Points of Interest

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This page lists the points of interest found in all of our mountain bike routes here at Fat Tyres. These could be mountains, rivers, towns, castles, lakes, even ancient stone circles! If anything takes your fancy on these pages, simply click on the photograph for a list of routes featuring that particular item.

The Buck Inn at Chop Gate

Chop Gate is a small hamlet in Bilsdale, on the B1257 road that runs between Clay Bank and Helmsley in the North York Moors. There's one pub, The Buck Inn, that serves real ale and good food.

Aside from the B1257 there's Raisedale Road, which leads north-west, eventually to Carlton Bank. Theres also a bridleway heading off roughly north west called Cold Moor Lane, which leads up onto Cold Moor and beyond (but better ridden as a descent). There are a couple of other bridleways if you head north up the road a little. Both lead east onto Urra Moor, one at Medd Crag and one via East Bank Plantation.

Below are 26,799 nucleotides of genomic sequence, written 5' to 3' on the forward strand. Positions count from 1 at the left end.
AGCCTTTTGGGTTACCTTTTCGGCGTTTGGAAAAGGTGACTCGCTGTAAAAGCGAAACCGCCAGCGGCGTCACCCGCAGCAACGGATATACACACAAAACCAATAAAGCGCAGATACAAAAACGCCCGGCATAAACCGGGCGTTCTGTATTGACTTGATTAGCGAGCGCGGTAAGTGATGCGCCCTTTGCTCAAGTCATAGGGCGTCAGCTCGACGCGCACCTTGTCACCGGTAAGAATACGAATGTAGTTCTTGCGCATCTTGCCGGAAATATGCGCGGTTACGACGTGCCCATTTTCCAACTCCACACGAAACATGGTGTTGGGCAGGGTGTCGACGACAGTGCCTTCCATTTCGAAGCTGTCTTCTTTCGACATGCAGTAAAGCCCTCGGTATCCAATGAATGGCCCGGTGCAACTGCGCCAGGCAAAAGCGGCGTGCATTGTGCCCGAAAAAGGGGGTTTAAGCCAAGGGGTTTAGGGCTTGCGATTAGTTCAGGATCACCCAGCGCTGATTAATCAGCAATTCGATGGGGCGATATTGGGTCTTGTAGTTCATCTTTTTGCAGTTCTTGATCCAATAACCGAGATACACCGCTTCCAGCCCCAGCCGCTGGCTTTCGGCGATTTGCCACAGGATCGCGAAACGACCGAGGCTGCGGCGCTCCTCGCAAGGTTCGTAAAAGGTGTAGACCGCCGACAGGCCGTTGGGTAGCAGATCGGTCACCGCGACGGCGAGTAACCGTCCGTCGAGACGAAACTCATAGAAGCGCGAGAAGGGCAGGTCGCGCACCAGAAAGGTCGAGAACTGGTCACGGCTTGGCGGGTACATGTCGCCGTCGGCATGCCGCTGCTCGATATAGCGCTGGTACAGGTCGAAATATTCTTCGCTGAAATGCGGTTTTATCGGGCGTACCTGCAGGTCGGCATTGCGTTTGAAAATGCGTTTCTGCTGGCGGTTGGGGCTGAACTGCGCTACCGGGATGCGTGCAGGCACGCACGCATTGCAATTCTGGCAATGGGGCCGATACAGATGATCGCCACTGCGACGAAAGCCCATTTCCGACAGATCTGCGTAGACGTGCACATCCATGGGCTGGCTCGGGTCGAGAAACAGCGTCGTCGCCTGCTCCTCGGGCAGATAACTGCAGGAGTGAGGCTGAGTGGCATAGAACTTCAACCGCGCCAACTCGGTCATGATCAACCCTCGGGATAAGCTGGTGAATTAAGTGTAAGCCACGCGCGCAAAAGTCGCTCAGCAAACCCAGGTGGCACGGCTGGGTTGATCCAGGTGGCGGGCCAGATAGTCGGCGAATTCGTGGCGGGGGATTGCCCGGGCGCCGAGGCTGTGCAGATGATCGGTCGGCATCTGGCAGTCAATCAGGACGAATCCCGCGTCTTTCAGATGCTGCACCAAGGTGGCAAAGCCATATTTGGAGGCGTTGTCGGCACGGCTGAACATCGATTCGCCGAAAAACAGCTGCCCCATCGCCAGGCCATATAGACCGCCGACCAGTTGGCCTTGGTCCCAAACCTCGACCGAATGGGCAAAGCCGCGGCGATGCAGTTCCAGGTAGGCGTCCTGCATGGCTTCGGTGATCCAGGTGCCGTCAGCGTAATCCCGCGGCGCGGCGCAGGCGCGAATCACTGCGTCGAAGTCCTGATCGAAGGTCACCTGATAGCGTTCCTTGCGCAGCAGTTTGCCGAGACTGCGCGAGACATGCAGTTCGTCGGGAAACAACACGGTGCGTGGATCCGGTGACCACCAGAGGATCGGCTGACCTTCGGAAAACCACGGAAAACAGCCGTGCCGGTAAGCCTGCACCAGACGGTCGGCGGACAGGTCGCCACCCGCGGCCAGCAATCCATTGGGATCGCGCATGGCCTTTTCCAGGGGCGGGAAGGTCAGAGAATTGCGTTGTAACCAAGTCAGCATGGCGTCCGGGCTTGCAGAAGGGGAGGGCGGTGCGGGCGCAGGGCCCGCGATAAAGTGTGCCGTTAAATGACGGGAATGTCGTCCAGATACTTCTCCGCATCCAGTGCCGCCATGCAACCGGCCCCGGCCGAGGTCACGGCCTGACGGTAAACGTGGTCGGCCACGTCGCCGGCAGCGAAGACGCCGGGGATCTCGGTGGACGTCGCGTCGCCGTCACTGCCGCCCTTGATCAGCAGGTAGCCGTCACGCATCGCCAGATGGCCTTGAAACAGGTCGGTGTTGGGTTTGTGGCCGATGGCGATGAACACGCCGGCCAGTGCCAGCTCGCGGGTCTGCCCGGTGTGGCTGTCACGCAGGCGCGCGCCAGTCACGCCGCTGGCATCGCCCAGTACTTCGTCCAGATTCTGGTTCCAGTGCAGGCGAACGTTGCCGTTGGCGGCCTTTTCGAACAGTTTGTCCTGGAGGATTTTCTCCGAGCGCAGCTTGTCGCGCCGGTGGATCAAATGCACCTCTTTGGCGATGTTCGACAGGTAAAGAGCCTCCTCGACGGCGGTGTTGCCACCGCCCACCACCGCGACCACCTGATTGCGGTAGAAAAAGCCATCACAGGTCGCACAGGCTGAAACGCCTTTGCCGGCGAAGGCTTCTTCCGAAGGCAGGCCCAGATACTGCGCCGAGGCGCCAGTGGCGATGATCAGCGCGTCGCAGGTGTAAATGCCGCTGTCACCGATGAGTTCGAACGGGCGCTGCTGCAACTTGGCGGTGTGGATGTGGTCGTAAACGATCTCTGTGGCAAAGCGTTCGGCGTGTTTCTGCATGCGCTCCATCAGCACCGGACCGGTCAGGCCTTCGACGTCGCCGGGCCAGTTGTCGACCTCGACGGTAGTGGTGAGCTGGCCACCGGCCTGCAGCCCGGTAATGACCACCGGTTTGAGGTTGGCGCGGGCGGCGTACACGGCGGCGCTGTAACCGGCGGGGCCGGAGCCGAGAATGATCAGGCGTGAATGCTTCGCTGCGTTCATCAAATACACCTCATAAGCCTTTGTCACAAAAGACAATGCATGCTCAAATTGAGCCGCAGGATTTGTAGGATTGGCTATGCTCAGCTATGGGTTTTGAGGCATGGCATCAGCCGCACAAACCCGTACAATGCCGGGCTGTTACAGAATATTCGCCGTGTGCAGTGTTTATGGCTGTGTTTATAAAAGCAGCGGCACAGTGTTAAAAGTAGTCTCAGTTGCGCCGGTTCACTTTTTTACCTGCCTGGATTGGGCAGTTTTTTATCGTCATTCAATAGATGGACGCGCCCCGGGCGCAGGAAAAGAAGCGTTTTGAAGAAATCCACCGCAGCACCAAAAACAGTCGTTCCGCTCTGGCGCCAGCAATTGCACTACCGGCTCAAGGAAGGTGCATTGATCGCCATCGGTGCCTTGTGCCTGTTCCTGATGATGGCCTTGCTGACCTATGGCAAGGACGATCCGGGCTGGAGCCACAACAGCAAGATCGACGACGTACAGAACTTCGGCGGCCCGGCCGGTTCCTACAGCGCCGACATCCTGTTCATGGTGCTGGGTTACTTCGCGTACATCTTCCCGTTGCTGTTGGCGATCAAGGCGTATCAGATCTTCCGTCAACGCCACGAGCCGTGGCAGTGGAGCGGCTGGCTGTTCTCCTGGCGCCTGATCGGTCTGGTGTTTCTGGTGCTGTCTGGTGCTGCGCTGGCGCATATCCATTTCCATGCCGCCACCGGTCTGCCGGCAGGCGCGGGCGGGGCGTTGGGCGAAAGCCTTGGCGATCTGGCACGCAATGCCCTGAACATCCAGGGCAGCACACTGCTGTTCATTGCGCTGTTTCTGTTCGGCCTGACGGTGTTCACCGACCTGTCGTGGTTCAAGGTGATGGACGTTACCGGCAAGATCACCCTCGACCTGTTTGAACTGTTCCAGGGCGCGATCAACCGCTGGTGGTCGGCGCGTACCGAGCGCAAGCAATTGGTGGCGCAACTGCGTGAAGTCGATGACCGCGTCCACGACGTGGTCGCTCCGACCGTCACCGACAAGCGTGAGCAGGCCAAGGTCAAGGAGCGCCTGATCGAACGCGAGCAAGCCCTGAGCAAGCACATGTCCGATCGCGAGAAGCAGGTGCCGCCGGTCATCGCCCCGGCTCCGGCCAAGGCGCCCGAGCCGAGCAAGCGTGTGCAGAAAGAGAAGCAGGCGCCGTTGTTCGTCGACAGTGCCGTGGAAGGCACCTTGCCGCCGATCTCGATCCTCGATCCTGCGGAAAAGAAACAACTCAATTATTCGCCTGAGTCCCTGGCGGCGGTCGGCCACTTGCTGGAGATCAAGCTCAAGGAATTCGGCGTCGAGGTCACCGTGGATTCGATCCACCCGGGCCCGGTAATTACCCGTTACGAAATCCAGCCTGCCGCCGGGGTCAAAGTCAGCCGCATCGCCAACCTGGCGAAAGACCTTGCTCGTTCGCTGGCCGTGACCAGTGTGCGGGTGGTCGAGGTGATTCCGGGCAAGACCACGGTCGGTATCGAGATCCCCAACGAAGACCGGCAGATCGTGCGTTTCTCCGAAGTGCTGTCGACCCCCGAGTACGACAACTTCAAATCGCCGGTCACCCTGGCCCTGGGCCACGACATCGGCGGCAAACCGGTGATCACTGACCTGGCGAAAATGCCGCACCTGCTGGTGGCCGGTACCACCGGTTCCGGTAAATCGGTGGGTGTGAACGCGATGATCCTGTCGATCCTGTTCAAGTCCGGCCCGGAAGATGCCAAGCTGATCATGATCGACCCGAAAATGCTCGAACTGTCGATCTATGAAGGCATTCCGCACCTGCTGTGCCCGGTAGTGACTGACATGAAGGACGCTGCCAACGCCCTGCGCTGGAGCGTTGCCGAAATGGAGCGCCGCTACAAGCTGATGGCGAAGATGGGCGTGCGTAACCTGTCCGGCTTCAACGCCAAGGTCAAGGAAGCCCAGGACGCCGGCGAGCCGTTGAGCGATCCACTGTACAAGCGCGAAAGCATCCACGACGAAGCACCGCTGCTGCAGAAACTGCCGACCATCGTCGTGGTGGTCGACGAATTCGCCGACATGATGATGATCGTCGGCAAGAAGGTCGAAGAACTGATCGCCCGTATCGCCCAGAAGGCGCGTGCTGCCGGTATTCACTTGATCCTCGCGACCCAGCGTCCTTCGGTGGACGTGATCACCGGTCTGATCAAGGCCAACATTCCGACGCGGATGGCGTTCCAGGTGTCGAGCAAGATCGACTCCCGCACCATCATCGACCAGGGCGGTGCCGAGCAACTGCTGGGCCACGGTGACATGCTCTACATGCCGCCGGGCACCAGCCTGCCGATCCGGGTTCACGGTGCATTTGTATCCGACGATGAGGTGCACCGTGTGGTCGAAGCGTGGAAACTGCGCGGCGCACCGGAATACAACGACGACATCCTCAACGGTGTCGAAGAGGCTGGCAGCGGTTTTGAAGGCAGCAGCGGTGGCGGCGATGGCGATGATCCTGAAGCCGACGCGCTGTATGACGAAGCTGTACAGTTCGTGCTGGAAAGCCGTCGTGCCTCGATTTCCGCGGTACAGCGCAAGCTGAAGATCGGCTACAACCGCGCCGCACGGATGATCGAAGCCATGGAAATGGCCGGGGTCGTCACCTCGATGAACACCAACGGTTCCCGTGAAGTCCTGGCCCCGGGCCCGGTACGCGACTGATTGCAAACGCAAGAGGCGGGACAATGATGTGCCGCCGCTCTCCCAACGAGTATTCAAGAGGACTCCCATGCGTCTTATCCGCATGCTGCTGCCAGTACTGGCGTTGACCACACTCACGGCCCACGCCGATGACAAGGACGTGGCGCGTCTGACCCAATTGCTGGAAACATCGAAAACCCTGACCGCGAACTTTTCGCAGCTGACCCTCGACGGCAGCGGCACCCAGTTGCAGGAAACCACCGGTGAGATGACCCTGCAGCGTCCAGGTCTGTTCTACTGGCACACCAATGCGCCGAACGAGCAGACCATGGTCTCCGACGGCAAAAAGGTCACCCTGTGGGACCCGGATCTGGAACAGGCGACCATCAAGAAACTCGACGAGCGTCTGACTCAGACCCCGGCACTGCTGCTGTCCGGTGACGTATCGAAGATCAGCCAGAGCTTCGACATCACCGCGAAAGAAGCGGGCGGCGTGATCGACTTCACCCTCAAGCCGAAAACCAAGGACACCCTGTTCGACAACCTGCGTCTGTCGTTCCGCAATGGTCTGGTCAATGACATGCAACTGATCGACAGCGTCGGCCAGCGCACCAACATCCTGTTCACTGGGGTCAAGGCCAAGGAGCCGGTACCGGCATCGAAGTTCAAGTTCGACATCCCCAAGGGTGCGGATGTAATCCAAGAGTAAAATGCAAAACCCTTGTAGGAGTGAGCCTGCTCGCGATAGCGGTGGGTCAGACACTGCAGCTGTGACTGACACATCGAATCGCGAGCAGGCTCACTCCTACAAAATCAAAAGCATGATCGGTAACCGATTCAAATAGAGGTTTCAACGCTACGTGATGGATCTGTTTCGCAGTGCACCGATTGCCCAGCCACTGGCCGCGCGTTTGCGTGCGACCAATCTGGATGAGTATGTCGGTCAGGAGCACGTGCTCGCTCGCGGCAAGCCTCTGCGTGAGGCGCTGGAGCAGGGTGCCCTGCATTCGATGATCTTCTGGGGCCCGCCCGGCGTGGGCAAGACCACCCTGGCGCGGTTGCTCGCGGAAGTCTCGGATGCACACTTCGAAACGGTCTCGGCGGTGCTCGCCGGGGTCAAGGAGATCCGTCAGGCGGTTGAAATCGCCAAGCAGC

Askham Fell

Askham Fell is a small (323m) hill near Pooley Bridge and Ullswater. It is criss-crossed with good bridleways leading to Pooley Bridge, Celleron roman fort, Askham, Loadpot Hill, and down one of the country's best descents to Howtown. All of these trails meet at a stone circle forming the central junction, known as The Cockpit.

Commondale from the edge of Commondale Moor

Commondale is a hamlet in the North Yorkshire Moors. There's a small tearoom here serving refreshments and a station on the Esk Valley Railway.

There are two offroad routes out of the village. The first heads east from the village centre following the field boundary. The second starts a short distance south and also heads east through fields. Both meet to become a single trail that heads south east down Esk Dale, roughly following the rail line, to Castleton. After the brief interuption of a short road section this bridleway continues to Danby, or to join Pannierman's Causeway, opening up several options.

Rosthwaite

This small settlement in the Borrowdale area of the Lake District is set amongst dramatic scenery in a spectacular area of the Lakes.